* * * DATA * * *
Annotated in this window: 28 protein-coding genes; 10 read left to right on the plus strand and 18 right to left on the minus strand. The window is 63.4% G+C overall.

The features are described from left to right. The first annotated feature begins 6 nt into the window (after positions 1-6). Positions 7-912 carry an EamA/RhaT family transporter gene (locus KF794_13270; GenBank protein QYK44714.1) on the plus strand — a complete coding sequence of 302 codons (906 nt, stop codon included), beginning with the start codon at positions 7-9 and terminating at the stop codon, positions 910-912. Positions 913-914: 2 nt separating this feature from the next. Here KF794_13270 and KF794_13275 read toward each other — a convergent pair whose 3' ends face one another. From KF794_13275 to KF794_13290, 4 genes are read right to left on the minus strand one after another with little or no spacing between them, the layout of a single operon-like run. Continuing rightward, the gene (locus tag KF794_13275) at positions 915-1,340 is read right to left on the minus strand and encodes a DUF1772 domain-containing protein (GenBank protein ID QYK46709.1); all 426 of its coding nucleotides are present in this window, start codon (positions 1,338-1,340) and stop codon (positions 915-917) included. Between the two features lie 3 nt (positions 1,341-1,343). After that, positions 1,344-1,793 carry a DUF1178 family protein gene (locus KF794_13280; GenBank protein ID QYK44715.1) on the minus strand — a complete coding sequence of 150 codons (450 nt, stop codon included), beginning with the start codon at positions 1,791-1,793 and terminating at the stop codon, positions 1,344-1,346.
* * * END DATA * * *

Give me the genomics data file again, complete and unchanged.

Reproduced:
Annotated in this window: 28 protein-coding genes; 10 read left to right on the plus strand and 18 right to left on the minus strand. The window is 63.4% G+C overall.

The features are described from left to right. The first annotated feature begins 6 nt into the window (after positions 1-6). Positions 7-912 carry an EamA/RhaT family transporter gene (locus KF794_13270; GenBank protein QYK44714.1) on the plus strand — a complete coding sequence of 302 codons (906 nt, stop codon included), beginning with the start codon at positions 7-9 and terminating at the stop codon, positions 910-912. Positions 913-914: 2 nt separating this feature from the next. Here KF794_13270 and KF794_13275 read toward each other — a convergent pair whose 3' ends face one another. From KF794_13275 to KF794_13290, 4 genes are read right to left on the minus strand one after another with little or no spacing between them, the layout of a single operon-like run. Continuing rightward, the gene (locus tag KF794_13275) at positions 915-1,340 is read right to left on the minus strand and encodes a DUF1772 domain-containing protein (GenBank protein ID QYK46709.1); all 426 of its coding nucleotides are present in this window, start codon (positions 1,338-1,340) and stop codon (positions 915-917) included. Between the two features lie 3 nt (positions 1,341-1,343). After that, positions 1,344-1,793 carry a DUF1178 family protein gene (locus KF794_13280; GenBank protein ID QYK44715.1) on the minus strand — a complete coding sequence of 150 codons (450 nt, stop codon included), beginning with the start codon at positions 1,791-1,793 and terminating at the stop codon, positions 1,344-1,346.